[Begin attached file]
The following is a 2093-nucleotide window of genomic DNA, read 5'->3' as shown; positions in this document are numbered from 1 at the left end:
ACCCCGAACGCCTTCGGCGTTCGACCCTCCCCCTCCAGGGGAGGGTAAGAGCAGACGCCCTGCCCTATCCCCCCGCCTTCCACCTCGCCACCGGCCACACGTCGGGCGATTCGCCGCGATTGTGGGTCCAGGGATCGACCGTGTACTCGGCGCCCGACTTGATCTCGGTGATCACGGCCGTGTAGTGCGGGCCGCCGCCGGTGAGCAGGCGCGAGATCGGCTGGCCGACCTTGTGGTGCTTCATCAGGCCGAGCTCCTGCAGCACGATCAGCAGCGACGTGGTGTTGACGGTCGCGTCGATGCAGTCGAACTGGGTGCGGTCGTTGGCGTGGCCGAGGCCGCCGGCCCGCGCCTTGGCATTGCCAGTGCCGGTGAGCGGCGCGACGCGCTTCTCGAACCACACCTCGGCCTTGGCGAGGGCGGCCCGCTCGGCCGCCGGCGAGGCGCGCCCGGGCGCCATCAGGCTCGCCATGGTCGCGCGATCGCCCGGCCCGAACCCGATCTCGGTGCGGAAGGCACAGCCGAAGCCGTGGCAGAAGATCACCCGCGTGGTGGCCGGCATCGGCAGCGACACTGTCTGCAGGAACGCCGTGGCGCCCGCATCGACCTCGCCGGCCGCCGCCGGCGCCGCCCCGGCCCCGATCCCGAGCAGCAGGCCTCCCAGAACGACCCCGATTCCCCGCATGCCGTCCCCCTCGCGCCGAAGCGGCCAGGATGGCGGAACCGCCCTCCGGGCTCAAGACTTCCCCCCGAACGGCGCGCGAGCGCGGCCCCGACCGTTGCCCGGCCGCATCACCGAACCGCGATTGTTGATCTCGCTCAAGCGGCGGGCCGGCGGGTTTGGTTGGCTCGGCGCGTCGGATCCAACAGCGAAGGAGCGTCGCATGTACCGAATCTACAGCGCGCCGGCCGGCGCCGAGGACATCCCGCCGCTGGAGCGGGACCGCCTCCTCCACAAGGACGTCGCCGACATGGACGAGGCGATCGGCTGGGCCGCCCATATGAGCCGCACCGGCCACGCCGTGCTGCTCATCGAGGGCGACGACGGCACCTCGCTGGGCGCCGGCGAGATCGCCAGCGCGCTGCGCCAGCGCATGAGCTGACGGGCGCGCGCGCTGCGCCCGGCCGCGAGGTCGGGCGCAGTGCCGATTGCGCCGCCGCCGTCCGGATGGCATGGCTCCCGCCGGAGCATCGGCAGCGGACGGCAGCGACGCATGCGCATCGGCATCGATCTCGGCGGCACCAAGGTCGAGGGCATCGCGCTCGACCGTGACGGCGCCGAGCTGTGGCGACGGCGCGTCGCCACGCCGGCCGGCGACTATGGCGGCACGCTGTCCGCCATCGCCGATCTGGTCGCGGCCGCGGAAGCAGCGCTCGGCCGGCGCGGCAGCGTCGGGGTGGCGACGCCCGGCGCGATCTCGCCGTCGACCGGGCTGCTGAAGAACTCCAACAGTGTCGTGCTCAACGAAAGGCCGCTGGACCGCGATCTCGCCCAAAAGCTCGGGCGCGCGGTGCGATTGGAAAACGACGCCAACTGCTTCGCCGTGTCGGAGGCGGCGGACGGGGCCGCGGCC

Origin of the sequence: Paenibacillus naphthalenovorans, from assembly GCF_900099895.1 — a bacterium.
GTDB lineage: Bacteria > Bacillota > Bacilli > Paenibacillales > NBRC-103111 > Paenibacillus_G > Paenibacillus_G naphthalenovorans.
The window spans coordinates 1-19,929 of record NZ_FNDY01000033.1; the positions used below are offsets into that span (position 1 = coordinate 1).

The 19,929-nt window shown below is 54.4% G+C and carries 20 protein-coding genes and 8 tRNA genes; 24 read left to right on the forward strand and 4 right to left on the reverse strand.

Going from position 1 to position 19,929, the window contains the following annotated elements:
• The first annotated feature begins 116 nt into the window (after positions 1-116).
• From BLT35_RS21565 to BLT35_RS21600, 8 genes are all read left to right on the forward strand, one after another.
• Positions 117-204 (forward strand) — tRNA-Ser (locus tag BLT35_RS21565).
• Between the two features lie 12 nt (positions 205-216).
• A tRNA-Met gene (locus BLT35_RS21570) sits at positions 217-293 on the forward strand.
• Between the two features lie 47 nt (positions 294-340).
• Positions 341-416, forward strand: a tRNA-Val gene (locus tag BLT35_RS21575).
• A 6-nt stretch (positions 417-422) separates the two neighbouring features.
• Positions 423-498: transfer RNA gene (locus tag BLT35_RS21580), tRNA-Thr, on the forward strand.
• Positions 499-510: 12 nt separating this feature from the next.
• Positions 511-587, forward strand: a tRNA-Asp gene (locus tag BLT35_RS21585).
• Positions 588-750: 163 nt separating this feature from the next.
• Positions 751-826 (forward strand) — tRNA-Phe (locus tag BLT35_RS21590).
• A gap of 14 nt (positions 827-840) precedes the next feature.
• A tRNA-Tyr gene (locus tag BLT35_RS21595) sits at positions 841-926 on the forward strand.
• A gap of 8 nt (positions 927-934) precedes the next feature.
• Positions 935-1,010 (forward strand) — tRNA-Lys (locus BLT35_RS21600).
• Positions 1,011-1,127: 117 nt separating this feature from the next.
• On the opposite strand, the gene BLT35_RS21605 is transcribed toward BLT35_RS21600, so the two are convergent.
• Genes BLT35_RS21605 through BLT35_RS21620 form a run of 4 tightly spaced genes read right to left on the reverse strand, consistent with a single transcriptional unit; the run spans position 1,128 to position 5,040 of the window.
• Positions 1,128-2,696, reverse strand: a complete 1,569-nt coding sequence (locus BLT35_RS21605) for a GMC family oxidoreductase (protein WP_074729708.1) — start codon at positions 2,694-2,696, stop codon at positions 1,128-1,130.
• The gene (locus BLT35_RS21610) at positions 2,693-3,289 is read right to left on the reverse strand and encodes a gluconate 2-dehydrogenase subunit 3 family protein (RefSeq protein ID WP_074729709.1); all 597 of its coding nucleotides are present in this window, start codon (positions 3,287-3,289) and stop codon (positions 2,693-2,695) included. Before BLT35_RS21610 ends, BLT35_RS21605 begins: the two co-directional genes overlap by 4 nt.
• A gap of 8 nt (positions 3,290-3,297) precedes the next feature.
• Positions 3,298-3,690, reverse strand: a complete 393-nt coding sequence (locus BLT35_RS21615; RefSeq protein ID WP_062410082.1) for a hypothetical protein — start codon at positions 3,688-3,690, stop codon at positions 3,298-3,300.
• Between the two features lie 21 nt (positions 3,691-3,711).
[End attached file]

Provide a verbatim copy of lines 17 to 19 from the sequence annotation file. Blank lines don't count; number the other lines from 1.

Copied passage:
• Positions 499-510: 12 nt separating this feature from the next.
• Positions 511-587, forward strand: a tRNA-Asp gene (locus tag BLT35_RS21585).
• Positions 588-750: 163 nt separating this feature from the next.